Skip to Main Navigation

Training funds and the incidence of training : the case of Mauritius (English)

Training funds are used to incentivize training in developing countries, but the funds are based on payroll taxes that lower the return to training. In the absence of training funds, larger, high-wage and more capital intensive firms are the most likely to offer training unless they are liquidity constrained. If firms are not liquidity constrained, the fund could lower training investments. Using an administrative dataset on the Mauritius training fund, we find that the firms most likely to train pay more in taxes than they gain in subsidies. The smallest firms receive more benefits than they pay in taxes.

Details

  • Author

    Kuku, Oluyemisi, Orazem, Peter F., Rojid,Sawkut

  • Document Date

    2015/01/01

  • Document Type

    Journal Article

  • Report Number

    100252

  • Volume No

    1

  • Total Volume(s)

    1

  • Country

    Mauritius,

  • Region

    Africa,

  • Disclosure Date

    2015/10/19

  • Disclosure Status

    Disclosed

  • Doc Name

    Training funds and the incidence of training : the case of Mauritius

  • Keywords

    active labor market program;incidence of training;returns to scale;tax on wage;efficient resource allocation;cost of training;firm size;labor market rigidity;free rider problem;average tax rate;negative incentive effect;improving resource allocation;estimation of equation;Labor market rigidities;private training institution;goodness of fit;measure output;long term relationships;high opportunity cost;Access to Electricity;economies of scale;access to financing;human resource development;department of economics;return to investment;assessment of outcome;cost of labor;liquidity constraint;Wage Bill;in-house training;tax levy;market failure;base wage;largest firms;firm training;production function;net return;worker mobility;labor productivity;trained worker;government training;payroll tax;measurement error;classroom training;reimbursement rates;worker productivity;asymmetric information;informal training;continuous measure;production process;human capital;spillover benefit;high wage;net effect;stated objective;administrative datum;cross subsidization;present value;noncommercial purposes;retail trade;cost advantage;small fraction;tax subsidy;capital asset;total employment;plant size;efficiency gain;labor turnover;standard for method;scale economy;wage level;labour market;comparative advantage;job growth;business growth;capital intensity;employment measure;conditional effect;job skill;Social Protection;transition country;transition countries;scarce resource;coefficient estimate;investment measure;noisy train;individual variable;constant term;total compensation;negative value;exogenous variable;short supply;targeted training;pool resource;government subsidy;graduate program;information sector;public fund;employment growth;intensive training;endogenous variable;log wage;size distribution;outcome measure;account data;firm growth;labor mobility;grant program;increasing return;explanatory variable;collect tax;national training;small island;future return;free-rider problem;decreasing return;increasing costs;probit equation;public good;marginal product;wage increase;standard deviation;wage gap;lower training;average cost;index function;small sample;input cost;information asymmetry;broad participation;political instability;overseas training;paid worker;unemployment benefit;technology sector;government use;increase productivity;social objective;copyright owner;lifelong learning;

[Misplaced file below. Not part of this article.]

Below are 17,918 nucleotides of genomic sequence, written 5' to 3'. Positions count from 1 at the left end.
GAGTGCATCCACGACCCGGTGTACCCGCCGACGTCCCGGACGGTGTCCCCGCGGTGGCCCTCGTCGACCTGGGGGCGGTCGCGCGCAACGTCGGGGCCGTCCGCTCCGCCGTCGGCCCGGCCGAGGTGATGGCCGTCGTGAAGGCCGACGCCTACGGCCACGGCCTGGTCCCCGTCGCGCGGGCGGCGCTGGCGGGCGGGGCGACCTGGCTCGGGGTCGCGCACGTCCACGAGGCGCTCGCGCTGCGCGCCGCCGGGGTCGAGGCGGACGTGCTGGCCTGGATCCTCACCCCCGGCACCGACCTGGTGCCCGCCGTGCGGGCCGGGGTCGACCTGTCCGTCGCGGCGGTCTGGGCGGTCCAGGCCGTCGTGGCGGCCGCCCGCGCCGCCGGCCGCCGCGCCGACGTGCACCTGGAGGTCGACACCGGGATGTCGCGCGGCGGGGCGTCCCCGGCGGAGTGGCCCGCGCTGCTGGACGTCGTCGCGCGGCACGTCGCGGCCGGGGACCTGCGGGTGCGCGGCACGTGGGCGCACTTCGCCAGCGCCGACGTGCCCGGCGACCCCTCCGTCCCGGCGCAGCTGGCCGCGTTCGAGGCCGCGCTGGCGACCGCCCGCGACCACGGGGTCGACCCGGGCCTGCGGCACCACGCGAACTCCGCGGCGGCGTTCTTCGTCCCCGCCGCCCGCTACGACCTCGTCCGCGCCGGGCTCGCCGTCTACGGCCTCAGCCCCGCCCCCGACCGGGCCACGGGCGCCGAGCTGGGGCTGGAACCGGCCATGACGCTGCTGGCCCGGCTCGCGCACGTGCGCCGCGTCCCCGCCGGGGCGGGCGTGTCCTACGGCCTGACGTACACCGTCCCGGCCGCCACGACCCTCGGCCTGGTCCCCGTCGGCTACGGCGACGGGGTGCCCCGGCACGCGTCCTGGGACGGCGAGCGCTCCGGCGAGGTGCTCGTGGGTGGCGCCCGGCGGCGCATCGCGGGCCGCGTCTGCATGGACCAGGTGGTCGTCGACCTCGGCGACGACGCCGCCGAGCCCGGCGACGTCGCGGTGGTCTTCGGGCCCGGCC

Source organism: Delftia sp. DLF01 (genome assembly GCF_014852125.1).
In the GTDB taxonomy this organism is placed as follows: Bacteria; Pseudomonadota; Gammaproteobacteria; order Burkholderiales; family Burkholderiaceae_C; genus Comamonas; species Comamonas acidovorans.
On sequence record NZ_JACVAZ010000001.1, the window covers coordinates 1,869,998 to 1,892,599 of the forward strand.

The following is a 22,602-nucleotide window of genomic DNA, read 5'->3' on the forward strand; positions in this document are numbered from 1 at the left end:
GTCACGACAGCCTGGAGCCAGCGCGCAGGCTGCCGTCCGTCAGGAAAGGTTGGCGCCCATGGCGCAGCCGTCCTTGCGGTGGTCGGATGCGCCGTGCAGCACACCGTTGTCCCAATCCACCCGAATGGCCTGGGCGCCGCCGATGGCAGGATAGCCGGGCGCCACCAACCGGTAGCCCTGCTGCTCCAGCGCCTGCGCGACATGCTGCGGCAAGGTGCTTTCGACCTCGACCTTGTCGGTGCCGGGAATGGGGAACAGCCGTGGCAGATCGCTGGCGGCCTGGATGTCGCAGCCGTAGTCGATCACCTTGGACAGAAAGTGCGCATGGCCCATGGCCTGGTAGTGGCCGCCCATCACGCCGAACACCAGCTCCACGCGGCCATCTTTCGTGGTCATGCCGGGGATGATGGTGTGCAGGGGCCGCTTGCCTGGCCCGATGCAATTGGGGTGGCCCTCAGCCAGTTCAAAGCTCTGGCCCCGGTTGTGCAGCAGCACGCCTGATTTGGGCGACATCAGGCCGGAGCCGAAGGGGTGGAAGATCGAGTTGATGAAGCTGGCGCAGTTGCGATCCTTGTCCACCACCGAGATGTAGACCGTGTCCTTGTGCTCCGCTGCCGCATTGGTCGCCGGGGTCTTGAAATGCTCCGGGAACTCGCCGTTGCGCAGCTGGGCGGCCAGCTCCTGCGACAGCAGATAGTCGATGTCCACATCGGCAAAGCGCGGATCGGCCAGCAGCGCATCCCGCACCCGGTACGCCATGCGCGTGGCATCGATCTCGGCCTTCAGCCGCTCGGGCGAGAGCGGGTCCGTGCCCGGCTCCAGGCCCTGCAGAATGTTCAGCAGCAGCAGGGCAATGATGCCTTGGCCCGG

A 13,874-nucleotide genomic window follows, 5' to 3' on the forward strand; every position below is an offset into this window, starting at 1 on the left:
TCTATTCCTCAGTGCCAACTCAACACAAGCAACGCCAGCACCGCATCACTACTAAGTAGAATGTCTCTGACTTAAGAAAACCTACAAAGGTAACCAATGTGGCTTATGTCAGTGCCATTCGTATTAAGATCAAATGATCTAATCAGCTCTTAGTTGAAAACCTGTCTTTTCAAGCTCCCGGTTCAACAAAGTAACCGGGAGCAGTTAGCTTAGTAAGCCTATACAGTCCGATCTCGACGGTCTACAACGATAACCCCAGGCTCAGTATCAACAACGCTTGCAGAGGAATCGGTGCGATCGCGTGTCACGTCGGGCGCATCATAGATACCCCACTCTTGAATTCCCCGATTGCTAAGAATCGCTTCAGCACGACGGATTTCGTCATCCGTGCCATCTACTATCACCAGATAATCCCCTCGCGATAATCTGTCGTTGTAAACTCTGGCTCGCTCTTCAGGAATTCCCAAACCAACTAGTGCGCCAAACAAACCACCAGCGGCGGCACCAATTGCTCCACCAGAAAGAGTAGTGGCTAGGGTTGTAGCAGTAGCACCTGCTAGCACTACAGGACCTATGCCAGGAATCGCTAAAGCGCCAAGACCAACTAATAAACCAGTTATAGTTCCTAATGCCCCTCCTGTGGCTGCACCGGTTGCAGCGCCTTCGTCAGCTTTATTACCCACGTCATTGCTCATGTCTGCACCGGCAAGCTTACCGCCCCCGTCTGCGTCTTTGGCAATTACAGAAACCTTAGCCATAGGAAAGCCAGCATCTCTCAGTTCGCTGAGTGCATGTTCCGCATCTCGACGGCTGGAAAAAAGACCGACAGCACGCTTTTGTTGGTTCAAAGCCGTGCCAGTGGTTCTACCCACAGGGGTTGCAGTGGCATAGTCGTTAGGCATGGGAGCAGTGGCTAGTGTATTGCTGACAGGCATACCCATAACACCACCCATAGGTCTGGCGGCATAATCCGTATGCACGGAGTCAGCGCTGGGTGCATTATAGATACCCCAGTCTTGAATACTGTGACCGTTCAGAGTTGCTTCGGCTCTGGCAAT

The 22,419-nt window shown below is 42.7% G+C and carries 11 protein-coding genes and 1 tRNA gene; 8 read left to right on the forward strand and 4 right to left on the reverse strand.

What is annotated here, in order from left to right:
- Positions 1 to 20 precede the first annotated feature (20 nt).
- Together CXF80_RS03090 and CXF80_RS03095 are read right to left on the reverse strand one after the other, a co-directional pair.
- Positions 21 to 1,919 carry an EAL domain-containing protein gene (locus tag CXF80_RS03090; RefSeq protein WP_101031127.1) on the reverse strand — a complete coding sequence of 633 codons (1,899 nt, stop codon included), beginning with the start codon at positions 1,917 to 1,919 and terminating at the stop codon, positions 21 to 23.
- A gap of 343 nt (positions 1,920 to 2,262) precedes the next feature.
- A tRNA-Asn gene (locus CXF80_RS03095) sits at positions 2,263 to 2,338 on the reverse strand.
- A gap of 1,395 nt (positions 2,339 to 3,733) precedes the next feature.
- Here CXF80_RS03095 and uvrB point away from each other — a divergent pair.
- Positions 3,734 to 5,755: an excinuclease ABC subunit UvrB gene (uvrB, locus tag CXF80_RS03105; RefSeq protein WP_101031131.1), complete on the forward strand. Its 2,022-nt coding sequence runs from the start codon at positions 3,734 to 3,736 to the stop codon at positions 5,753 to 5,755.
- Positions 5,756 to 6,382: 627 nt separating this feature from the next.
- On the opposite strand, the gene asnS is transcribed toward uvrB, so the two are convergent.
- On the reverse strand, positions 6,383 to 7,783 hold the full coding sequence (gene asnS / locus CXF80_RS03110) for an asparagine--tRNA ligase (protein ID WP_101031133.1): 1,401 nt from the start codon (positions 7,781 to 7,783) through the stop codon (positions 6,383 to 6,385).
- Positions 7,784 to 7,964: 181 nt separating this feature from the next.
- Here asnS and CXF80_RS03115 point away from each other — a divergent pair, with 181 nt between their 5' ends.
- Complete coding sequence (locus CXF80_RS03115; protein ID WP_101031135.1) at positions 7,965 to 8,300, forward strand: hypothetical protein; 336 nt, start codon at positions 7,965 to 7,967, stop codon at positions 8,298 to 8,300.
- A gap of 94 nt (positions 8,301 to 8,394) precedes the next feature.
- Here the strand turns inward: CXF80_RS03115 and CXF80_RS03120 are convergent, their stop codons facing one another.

Downloads

COMPLETE REPORT

Official version of document (may contain signatures, etc)

  • Official PDF
  • TXT*
  • Total Downloads** :
  • Download Stats
  • *The text version is uncorrected OCR text and is included solely to benefit users with slow connectivity.

Citation

Kuku, Oluyemisi Orazem, Peter F. Rojid,Sawkut

Training funds and the incidence of training : the case of Mauritius (English). Author accepted manuscript Washington, D.C. : World Bank Group. http://documents.worldbank.org/curated/en/173251467987848440/Training-funds-and-the-incidence-of-training-the-case-of-Mauritius